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Before the demonstration, the team prepared QKD equipment (pictured) at ORNL. Image credit: Genevieve Martin/Oak Ridge National Laboratory, U.S. Dept. of Energy

For the second year in a row, a team from the Department of Energy’s Oak Ridge and Los Alamos national laboratories led a demonstration hosted by EPB, a community-based utility and telecommunications company serving Chattanooga, Tennessee.

Transformational Challenge Reactor Demonstration items

Researchers at the Department of Energy’s Oak Ridge National Laboratory are refining their design of a 3D-printed nuclear reactor core, scaling up the additive manufacturing process necessary to build it, and developing methods

Wireless charging – Special delivery for UPS

Researchers at Oak Ridge National Laboratory demonstrated a 20-kilowatt bi-directional wireless charging system on a UPS plug-in hybrid electric delivery truck, advancing the technology to a larger class of vehicles and enabling a new energy storage method for fleet owners and their facilities.

XACC enables the programming of quantum code alongside standard classical code and integrates quantum computers from a number of vendors. This animation illustrates how QPUs complete calculations and return results to the host CPU, a process that could drastically accelerate future scientific simulations. Credit: Michelle Lehman/Oak Ridge National Laboratory, U.S. Dept. of Energy

In the early 2000s, high-performance computing experts repurposed GPUs — common video game console components used to speed up image rendering and other time-consuming tasks 

Oak Ridge National Laboratory researchers demonstrated on Feb. 27 a 20-kilowatt, bi-directional wireless charging system on a medium-class hybrid electric delivery truck. Credit: Brittany Cramer/Oak Ridge National Laboratory, U.S. Dept. of Energy

Researchers at the Department of Energy’s Oak Ridge National Laboratory (ORNL) in late February demonstrated a 20-kilowatt bi-directional wireless charging system installed on a UPS medium-duty, plug-in hybrid electric delivery truck.

Starch granules

Scientists at the Department of Energy’s Oak Ridge National Laboratory have developed a new method to peer deep into the nanostructure of biomaterials without damaging the sample. This novel technique can confirm structural features in starch, a carbohydrate important in biofuel production.

Edge computing is both dependent on and greatly influencing a host of promising technologies including (clockwise from top left): quantum computing; high-performance computing; neuromorphic computing; and carbon nanotubes.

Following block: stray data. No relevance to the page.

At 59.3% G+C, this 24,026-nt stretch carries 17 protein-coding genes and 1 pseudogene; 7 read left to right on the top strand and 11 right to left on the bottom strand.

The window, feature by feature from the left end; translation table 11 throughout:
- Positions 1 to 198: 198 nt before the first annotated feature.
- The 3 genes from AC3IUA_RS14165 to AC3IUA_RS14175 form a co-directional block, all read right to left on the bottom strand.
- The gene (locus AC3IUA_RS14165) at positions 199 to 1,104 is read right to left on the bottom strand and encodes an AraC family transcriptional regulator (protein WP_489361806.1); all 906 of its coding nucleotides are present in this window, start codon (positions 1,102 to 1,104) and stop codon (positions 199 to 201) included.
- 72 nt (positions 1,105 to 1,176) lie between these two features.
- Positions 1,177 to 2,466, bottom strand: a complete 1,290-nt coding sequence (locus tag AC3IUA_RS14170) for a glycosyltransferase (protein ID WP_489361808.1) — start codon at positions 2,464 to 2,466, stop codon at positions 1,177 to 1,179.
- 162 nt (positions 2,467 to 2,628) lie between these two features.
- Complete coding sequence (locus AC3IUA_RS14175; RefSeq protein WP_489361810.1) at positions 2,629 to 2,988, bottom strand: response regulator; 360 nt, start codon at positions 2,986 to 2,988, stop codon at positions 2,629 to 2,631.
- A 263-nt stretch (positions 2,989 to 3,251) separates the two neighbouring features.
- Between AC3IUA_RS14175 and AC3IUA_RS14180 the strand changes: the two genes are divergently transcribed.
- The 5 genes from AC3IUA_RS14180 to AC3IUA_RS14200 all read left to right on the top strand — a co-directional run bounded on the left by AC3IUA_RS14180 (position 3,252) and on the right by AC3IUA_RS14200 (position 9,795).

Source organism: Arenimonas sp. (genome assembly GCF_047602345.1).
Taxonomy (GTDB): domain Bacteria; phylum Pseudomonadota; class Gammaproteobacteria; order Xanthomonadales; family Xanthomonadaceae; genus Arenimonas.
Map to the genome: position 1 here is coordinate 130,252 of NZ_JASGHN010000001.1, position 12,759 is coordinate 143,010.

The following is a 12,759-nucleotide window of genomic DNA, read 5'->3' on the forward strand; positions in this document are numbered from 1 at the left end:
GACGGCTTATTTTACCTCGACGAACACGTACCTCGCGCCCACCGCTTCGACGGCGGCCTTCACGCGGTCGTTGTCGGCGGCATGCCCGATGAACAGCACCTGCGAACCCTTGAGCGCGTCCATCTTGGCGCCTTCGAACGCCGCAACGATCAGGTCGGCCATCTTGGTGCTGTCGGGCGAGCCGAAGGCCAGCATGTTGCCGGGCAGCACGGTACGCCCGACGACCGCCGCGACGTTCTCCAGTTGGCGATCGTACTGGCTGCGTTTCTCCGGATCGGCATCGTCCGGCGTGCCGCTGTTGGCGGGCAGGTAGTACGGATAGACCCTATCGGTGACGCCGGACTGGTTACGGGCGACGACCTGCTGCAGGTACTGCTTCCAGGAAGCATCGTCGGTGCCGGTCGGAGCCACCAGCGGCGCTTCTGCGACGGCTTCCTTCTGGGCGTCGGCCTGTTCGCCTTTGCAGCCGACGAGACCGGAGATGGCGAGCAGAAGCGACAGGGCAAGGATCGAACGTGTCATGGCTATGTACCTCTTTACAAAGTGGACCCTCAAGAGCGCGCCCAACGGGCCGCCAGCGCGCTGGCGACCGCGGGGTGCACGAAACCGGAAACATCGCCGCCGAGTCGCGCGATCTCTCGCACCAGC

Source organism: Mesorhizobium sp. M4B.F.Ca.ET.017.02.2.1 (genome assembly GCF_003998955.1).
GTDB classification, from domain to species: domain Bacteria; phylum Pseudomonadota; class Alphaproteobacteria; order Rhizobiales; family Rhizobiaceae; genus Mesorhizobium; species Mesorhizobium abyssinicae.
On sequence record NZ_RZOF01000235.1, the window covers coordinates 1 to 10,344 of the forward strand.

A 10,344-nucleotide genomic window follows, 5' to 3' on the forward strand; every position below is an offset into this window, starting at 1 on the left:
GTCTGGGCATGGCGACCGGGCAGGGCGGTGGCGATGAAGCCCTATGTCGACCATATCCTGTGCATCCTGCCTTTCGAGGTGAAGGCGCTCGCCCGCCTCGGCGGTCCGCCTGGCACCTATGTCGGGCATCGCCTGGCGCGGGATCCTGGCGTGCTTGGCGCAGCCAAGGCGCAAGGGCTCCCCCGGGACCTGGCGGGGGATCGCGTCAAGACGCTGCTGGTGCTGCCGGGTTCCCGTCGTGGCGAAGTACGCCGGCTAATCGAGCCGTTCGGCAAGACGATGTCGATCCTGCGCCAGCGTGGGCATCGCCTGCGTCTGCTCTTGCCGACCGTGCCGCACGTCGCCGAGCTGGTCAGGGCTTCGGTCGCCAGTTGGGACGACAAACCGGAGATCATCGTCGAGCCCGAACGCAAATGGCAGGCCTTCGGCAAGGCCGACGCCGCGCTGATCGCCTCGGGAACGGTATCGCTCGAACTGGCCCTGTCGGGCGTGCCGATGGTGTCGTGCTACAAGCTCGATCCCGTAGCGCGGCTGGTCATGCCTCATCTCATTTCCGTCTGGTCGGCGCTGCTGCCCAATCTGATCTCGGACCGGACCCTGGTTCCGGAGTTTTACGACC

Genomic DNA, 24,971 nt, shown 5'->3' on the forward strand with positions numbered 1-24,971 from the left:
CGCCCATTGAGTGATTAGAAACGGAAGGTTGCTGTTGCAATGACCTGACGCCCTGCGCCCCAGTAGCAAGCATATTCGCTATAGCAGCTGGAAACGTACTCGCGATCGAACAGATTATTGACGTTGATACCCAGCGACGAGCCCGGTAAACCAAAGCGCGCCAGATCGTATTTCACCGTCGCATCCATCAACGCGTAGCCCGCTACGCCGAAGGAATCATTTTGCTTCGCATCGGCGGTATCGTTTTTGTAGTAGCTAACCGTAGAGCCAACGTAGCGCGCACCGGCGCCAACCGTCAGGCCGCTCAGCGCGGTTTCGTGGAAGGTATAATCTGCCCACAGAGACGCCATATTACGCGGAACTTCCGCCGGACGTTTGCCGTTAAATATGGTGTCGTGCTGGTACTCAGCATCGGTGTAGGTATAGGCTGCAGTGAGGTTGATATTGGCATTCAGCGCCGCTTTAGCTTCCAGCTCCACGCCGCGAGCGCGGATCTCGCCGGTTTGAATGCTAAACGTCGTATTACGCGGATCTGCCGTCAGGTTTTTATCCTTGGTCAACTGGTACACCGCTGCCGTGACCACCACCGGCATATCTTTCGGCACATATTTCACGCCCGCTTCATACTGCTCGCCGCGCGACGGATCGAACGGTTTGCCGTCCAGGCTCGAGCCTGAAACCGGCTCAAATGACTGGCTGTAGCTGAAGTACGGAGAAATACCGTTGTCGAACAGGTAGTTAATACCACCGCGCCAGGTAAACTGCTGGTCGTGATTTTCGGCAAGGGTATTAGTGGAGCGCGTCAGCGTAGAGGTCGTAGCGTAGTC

We have a data problem. Humanity is now generating more data than it can handle; more sensors, smartphones, and devices of all types are coming online every day and contributing to the ever-growing global dataset.

ORNL researchers developed sodium-ion batteries by pairing a high-energy oxide or phosphate cathode with a hard carbon anode and achieved 100 usage cycles at a one-hour charge and discharge rate. Credit: Mengya Li/Oak Ridge National Laboratory, U.S. Dept. of Energy

Researchers at ORNL demonstrated that sodium-ion batteries can serve as a low-cost, high performance substitute for rechargeable lithium-ion batteries commonly used in robotics, power tools, and grid-scale energy storage.

Researchers in ORNL’s Quantum Information Science group summarized their significant contributions to quantum networking and quantum computing in a special issue of Optics & Photonics News. Image credit: Christopher Tison and Michael Fanto/Air Force Research Laboratory.

A team from the ORNL has conducted a series of experiments to gain a better understanding of quantum mechanics and pursue advances in quantum networking and quantum computing, which could lead to practical applications in cybersecurity and other areas.

ORNL-developed cryogenic memory cell circuit designs fabricated onto these small chips by SeeQC, a superconducting technology company, successfully demonstrated read, write and reset memory functions. Credit: Carlos Jones/Oak Ridge National Laboratory, U.S. Dept. of Energy

Scientists at have experimentally demonstrated a novel cryogenic, or low temperature, memory cell circuit design based on coupled arrays of Josephson junctions, a technology that may be faster and more energy efficient than existing memory devices.